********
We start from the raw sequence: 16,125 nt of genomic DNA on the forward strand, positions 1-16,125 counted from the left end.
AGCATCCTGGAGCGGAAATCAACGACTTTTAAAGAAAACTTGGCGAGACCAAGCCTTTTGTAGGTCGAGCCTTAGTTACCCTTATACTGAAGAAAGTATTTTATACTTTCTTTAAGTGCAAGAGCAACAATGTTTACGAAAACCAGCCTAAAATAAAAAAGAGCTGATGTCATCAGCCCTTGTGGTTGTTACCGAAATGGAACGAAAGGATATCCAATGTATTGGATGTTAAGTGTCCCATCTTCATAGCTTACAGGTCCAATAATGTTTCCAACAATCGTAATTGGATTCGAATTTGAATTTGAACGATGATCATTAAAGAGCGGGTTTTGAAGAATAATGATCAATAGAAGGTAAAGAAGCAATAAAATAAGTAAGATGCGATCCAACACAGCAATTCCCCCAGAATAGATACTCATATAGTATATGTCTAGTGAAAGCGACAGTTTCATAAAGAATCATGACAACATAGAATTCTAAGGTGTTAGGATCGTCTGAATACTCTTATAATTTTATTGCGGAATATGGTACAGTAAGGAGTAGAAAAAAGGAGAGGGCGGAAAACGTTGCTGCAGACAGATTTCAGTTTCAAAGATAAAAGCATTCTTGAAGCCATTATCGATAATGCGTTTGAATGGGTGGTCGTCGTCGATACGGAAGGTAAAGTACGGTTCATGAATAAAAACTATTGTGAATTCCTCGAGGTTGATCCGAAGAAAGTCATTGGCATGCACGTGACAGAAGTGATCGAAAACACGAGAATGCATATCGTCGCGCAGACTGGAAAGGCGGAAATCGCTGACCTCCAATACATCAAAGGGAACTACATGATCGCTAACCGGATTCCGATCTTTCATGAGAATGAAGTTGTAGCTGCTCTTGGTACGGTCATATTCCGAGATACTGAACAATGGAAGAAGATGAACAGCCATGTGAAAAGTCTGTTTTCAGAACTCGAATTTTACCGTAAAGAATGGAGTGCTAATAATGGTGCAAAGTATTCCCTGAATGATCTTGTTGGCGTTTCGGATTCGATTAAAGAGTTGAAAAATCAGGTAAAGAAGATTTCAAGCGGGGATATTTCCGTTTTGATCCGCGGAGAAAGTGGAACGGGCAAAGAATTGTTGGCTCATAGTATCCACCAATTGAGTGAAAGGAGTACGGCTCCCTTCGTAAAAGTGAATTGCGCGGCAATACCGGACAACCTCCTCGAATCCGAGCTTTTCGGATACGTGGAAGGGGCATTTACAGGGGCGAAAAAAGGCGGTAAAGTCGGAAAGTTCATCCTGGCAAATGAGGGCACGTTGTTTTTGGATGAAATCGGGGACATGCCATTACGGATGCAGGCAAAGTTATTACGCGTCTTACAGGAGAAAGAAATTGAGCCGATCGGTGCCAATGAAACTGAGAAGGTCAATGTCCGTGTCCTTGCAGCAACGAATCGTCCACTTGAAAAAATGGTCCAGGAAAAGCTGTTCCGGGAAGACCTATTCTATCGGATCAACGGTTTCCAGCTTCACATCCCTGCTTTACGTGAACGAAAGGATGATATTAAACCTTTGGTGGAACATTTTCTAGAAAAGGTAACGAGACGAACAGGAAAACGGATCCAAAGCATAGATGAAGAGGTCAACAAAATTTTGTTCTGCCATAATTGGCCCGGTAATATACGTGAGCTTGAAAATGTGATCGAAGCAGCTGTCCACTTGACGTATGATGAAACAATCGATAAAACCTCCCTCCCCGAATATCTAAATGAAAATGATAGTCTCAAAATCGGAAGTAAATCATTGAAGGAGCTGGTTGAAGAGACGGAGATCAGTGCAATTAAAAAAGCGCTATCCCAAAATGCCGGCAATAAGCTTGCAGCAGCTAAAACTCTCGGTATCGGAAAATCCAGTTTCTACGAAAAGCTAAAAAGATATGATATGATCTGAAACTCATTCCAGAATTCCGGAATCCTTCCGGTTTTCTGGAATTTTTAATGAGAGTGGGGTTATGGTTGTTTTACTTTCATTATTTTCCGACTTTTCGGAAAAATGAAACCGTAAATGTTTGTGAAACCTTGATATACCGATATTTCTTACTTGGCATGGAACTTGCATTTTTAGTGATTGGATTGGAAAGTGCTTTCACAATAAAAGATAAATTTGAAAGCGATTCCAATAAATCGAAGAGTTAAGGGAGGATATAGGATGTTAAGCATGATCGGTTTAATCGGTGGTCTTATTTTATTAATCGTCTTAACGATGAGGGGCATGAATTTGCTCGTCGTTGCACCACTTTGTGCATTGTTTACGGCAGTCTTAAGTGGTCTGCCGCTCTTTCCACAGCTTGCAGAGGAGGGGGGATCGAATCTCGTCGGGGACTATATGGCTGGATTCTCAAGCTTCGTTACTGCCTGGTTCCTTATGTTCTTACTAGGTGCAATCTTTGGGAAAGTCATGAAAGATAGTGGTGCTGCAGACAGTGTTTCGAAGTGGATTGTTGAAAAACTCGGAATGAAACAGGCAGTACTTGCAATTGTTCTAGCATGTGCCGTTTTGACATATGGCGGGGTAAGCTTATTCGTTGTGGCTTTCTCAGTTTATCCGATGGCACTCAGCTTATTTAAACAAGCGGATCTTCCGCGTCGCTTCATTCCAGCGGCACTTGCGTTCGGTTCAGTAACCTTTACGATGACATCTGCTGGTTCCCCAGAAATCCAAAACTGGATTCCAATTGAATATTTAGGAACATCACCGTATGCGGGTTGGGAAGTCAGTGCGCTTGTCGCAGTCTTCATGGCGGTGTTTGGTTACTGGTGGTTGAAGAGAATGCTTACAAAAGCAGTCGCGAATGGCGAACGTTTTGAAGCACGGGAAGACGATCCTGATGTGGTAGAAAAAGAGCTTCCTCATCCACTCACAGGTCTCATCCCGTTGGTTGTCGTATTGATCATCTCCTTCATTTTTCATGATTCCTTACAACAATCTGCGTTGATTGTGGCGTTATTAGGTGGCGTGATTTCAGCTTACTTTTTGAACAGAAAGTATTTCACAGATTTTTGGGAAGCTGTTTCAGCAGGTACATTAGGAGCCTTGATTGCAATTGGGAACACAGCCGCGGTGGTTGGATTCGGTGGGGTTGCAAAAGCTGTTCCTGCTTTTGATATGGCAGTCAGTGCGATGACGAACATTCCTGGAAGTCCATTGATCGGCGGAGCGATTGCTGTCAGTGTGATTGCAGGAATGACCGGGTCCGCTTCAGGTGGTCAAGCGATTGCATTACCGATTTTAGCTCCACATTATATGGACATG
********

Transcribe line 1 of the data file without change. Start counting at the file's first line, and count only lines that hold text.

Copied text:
We start from the raw sequence: 16,125 nt of genomic DNA on the forward strand, positions 1-16,125 counted from the left end.